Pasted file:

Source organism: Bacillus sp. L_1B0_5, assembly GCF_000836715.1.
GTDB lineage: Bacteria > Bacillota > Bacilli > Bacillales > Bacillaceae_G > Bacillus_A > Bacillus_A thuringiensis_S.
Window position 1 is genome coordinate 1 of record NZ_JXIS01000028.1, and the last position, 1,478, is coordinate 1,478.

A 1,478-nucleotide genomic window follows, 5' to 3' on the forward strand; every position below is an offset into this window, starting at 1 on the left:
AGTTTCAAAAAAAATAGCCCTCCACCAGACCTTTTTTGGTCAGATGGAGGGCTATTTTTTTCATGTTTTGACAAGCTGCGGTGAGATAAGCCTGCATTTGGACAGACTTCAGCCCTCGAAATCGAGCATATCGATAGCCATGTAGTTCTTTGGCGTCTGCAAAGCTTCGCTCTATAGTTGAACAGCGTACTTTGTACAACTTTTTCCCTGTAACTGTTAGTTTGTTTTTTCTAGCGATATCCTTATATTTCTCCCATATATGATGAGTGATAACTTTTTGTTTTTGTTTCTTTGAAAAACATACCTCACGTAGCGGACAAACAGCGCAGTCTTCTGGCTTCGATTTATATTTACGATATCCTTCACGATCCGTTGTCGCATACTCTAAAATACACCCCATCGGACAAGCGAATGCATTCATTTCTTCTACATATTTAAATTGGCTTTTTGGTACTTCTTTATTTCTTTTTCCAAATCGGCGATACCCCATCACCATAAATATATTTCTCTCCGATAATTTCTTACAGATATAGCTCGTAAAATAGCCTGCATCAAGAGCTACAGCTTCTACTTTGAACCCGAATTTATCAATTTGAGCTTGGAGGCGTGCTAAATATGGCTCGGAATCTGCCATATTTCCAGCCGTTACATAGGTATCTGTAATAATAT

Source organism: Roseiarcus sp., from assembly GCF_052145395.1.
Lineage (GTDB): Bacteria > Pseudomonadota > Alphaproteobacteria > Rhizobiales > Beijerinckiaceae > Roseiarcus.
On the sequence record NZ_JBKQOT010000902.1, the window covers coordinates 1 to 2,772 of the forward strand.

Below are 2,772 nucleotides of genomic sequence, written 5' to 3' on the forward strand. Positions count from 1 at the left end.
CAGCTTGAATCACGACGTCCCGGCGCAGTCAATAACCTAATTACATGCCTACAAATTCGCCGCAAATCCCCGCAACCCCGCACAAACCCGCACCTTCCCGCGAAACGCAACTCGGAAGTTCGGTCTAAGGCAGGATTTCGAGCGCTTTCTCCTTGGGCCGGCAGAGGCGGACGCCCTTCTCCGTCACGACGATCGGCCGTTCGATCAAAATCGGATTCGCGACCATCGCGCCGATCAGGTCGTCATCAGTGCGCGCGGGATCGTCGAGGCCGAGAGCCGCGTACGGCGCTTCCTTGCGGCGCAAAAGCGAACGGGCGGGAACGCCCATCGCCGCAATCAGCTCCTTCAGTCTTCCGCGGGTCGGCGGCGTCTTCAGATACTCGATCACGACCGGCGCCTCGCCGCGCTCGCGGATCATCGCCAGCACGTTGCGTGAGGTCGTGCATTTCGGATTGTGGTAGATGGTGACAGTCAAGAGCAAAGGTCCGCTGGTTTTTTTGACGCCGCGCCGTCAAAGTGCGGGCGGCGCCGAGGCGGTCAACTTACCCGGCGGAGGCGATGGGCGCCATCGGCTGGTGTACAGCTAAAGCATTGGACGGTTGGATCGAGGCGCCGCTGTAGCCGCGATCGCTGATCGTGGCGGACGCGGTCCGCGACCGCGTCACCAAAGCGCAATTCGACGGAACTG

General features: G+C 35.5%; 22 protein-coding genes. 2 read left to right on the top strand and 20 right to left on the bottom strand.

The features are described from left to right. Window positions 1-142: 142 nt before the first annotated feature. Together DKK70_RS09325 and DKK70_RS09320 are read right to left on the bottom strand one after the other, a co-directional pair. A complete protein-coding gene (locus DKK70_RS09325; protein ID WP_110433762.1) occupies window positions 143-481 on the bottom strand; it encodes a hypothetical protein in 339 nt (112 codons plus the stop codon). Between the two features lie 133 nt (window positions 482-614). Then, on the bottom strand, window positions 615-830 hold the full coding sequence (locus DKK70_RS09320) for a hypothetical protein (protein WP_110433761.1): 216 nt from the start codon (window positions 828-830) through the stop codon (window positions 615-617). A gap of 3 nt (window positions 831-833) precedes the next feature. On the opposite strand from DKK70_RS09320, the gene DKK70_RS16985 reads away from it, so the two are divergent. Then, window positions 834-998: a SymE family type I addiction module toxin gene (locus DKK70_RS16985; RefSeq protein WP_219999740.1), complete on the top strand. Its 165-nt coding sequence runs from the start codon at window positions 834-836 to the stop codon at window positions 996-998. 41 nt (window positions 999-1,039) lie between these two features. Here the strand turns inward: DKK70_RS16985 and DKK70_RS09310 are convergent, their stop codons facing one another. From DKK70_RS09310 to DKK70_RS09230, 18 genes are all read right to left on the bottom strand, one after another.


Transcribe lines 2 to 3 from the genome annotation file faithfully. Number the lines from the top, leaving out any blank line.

GTDB lineage: Bacteria > Bacillota > Bacilli > Bacillales > Bacillaceae_G > Bacillus_A > Bacillus_A thuringiensis_S.
Window position 1 is genome coordinate 1 of record NZ_JXIS01000028.1, and the last position, 1,478, is coordinate 1,478.